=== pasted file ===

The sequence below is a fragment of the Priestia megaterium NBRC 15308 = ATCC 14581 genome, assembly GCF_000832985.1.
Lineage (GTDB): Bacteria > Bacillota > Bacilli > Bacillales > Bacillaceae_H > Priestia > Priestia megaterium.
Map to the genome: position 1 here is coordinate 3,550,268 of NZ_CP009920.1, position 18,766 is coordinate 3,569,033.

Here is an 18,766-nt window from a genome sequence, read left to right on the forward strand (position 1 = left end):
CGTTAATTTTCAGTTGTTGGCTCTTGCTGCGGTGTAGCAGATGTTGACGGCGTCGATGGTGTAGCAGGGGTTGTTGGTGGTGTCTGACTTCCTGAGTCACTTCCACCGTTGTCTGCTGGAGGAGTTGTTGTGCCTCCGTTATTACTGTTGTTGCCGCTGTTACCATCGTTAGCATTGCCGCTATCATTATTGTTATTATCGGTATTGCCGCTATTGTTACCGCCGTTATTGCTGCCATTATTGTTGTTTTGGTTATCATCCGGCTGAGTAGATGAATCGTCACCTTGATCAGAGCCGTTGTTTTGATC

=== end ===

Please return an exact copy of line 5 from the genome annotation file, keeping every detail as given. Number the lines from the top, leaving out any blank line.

CGTTAATTTTCAGTTGTTGGCTCTTGCTGCGGTGTAGCAGATGTTGACGGCGTCGATGGTGTAGCAGGGGTTGTTGGTGGTGTCTGACTTCCTGAGTCACTTCCACCGTTGTCTGCTGGAGGAGTTGTTGTGCCTCCGTTATTACTGTTGTTGCCGCTGTTACCATCGTTAGCATTGCCGCTATCATTATTGTTATTATCGGTATTGCCGCTATTGTTACCGCCGTTATTGCTGCCATTATTGTTGTTTTGGTTATCATCCGGCTGAGTAGATGAATCGTCACCTTGATCAGAGCCGTTGTTTTGATC